Still, not every company is "getting it". You might think it's obvious that simplicity is great for users, but then just go to look at the web reality and compare Yahoo products with Google products. If you analyze every link, every headline, every button, you will quickly see that only one of the two companies is completely user-focused at this point.

Another area of design you seem to be very interested is in digital chararcter design - especially sprites and small logos. I'm thinking of the the characters in your chat room and the little logos you create for some of your frequent commenters. I also remember that you gave away logos just to test the services that create logos on the web... Can you tell me more about digital characters/logos, and your interest in them?

I like to design and draw. Logos are one way to be creative on a website. I also like to draw comic book characters, cartoons, stuff like that. When I was younger, I used to read a lot of comic books. I read Scott McCloud's "Understanding Comics" as a teen, and that made a big impact on my thinking... you can even apply his theories on usability, or programming. This comic book on comic books is really a great read, and it has a broad perspective, going back to social interactions of cave men. Really, you can apply everything to anything. Painting, programming, making music, and whatever.... these are all different ways of expressing ideas. Sometimes out of the synergy of these different areas, you get new ideas, which might turn into new sites or products. Show/Hide Part One of the Interview

Part Two: Interview with Philipp Lenssen

How does a typical day go for you - you seem to have many interests, how do you allocate the time you spend "working/earning money" vs. "creative thinking" vs. writing vs artwork etc.?

I quit my day job a few months ago to try and pursue all of my projects (which are often team projects) full-time. At the moment, I'm trying to turn some of my hobby projects, including my blogs, into an actual job, but there's still a few steps to be taken.

Sometimes, there's just a routine you go through, for example I spend about 1-2 hours blogging everyday even if nothing important happened, just to go through deleting comment spam, checking email tips I get, reading up on blog news along the subjects I blog about. If there's a breaking news then I take half an hour or an hour to write it up, so with several breaking news that might turn into several hours of blogging everyday.

At times (you can ask my girlfriend!) I'm a bit absent-minded, and that's because I'm thinking about new ideas very often through-out the day. You can look at anything around you and get new ideas, get new content, or approaches. And once you got something, you can become very restless until it's implemented, written, drawn etc. I guess to allocate all this time you need a healthy dose of disinterest in things that don't fascinate you, that you don't deeply love. I really love blogging, programming, drawing, creating, etc.

I know you like PHP, but what are some of your other favorite tools for creativity?

For layouts, I use Corel PhotoPaint, since about forever (their software hasn't improved much in new versions, either). For pixel-based jobs, like cartoon sprites, I use PaintShop Pro 4, which is really old but really great for small stuff -- like 64x64 icons and such. If you want to do pixel-based work in PhotoPaint, the first thing you'll do is disabled dozens of brush, feather, transparency etc. options and then it's also just not as precise. In fact, PhotoPaint has quite a few "off by 1" bugs. You just can't be precise in it. At one time I learned Photoshop but didn't really like it, mostly because it doesn't follow any Windows OS interface standards.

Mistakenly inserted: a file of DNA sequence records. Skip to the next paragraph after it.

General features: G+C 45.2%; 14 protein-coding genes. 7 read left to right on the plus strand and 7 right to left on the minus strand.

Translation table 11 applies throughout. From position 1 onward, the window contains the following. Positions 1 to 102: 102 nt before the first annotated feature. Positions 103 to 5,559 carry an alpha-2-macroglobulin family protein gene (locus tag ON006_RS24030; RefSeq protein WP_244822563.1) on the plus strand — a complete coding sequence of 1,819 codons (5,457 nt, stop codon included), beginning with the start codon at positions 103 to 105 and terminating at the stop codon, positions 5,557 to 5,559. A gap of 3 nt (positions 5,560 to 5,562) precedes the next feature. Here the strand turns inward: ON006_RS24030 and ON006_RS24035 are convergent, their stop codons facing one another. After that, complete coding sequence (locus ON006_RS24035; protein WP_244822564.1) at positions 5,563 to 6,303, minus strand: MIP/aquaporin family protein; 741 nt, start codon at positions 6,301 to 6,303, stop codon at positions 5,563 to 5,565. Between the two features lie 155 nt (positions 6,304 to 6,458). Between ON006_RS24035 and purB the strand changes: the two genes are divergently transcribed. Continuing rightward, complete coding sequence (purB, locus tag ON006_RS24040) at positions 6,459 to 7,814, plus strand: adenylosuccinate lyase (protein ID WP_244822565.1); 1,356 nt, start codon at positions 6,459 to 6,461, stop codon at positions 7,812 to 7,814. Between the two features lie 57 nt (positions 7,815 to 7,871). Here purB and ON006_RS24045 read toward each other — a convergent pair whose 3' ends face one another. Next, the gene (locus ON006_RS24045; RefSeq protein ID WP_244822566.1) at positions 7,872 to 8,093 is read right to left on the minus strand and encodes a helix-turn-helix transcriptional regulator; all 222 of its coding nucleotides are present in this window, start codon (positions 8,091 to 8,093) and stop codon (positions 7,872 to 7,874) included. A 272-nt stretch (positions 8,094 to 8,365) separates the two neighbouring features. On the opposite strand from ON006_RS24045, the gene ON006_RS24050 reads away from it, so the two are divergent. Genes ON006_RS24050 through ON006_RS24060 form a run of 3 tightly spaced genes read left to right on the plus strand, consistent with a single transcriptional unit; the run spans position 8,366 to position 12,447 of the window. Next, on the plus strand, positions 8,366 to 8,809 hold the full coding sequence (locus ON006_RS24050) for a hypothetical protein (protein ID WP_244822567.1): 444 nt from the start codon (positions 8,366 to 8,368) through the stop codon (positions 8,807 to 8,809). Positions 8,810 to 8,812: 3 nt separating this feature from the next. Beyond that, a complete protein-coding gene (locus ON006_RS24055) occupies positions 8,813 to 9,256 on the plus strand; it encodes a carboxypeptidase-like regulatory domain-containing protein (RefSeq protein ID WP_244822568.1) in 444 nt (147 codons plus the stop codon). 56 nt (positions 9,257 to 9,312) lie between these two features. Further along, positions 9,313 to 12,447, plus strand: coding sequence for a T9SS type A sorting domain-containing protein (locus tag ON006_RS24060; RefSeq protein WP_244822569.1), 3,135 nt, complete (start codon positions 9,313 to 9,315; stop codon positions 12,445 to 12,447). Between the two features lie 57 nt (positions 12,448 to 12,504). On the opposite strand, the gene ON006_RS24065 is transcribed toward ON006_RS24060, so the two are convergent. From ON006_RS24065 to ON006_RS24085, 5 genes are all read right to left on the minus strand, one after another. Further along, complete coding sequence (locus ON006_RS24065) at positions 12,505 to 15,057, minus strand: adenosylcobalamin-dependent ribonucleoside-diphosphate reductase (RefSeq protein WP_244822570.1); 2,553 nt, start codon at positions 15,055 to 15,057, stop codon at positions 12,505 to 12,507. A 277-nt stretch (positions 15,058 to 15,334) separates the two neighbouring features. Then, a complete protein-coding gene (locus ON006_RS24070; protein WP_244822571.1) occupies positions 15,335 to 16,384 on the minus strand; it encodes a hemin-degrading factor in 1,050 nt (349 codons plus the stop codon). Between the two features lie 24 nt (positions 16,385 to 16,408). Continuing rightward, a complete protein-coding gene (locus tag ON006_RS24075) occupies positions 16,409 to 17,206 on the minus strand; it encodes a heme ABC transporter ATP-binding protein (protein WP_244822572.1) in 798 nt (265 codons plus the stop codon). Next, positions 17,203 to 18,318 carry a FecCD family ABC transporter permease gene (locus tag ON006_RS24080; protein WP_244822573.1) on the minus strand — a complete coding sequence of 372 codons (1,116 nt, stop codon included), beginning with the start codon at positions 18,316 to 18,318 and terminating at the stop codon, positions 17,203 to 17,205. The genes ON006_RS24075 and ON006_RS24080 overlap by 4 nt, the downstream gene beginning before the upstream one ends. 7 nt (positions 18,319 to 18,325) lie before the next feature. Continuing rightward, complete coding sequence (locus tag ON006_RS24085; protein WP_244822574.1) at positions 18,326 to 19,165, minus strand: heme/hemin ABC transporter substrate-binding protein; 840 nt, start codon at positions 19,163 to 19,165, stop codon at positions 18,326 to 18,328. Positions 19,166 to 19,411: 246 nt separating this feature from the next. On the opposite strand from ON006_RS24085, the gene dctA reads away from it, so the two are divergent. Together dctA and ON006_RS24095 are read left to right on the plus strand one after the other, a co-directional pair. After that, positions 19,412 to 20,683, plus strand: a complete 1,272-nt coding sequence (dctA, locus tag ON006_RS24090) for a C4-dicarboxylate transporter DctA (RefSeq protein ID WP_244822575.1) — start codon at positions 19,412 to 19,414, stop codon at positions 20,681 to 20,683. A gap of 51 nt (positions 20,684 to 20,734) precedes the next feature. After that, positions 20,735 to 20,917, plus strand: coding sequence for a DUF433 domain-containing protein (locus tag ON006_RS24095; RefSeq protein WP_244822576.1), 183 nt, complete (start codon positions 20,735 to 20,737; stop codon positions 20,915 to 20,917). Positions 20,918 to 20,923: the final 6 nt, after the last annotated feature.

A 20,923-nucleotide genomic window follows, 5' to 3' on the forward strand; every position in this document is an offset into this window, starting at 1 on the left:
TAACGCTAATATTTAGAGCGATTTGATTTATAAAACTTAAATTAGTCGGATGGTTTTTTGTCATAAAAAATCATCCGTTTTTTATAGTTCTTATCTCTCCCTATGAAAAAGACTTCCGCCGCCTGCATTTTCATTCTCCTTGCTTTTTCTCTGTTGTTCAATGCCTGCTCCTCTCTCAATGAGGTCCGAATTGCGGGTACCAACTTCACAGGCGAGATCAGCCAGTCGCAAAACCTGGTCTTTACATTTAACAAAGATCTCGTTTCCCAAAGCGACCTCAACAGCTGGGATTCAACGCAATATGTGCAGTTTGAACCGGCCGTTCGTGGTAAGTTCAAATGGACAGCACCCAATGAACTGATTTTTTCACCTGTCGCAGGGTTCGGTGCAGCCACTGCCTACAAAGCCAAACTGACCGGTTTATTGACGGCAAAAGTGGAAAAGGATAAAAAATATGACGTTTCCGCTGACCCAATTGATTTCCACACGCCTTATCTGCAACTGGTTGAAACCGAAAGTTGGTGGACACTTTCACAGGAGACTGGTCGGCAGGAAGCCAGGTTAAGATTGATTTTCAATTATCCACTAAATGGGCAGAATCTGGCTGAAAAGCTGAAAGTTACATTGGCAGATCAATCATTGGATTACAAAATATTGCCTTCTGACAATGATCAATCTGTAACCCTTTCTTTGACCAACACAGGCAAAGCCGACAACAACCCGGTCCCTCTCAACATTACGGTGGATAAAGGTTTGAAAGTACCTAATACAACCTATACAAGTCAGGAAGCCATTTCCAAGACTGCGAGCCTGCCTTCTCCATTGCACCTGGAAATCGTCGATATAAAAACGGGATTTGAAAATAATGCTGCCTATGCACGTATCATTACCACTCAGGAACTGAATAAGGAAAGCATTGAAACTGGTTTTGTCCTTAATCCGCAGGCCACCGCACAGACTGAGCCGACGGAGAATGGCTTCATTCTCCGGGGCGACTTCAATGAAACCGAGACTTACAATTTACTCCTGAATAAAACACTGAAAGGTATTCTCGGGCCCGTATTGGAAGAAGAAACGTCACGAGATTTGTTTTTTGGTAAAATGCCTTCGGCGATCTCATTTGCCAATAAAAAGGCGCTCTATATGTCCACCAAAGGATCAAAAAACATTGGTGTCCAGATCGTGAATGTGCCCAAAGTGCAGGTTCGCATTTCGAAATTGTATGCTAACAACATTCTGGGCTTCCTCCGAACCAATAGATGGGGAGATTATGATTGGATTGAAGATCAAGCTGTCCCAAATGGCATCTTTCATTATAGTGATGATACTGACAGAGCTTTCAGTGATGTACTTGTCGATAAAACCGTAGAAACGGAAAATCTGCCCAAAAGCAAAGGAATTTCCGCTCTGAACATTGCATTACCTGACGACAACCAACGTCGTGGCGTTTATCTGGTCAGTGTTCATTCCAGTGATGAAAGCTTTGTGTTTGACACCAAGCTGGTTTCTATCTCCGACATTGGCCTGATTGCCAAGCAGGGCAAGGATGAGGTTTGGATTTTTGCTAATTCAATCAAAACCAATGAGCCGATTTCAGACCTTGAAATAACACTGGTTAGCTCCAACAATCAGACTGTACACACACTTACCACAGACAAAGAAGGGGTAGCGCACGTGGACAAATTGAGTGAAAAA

As for programming, I'm using everything that comes along or is available and that doesn't break my brain. PHP, Python, Java, ASP, ASP.NET, like C#, and so on. If I'd have to pick a favorite it'd be Python because it scores in terms of "syntax usability"... it's almost like pseudo-code, and at the same time very powerful. It's a very beautiful and elegant language, even though it's not perfect... it breaks its own syntax simplicity approach in several places by bringing back colons etc., which are not necessary and clutter the code.

In other syntaxes, I often wonder... you know, hey compiler, when you can show me an error message like "semi-colon is missing in line 12", then why don't you fix it yourself? PHP error messages, by the way, are often highly cryptic. Still, at the moment I'm using mostly PHP (5), simply because it has the best deployment/ support in common server packages, and also because it has a great giant library for lazy people. PHP5 has great HTML screenscraping capabilities, and great XML capabilities.

How much time per day do you spend in Photoshop? Are you an expert at it?

Guess I answered that one above...

And, along the same lines, how big is your monitor(s), and what is your main computer set-up like?

19" monitor, Win XP, along with a Wacom table, a scanner, and no printer.

"I often wonder... you know, hey compiler, when you can show me an error message like "semi-colon is missing in line 12", then why don't you fix it yourself?"

I think that quote says a lot about how you think and work. And it leads me to one of my favorite leit-motifs of yours - writing the future. You've done several posts where you imagine that you are in the future (trademarks of the future, blogging from the future, etc), and you look back on events. Your recent interview with Larry Page in 2038 was a tour-de-force. I think that takes a lot of creativity, and most people just don't have the patience to work it all out.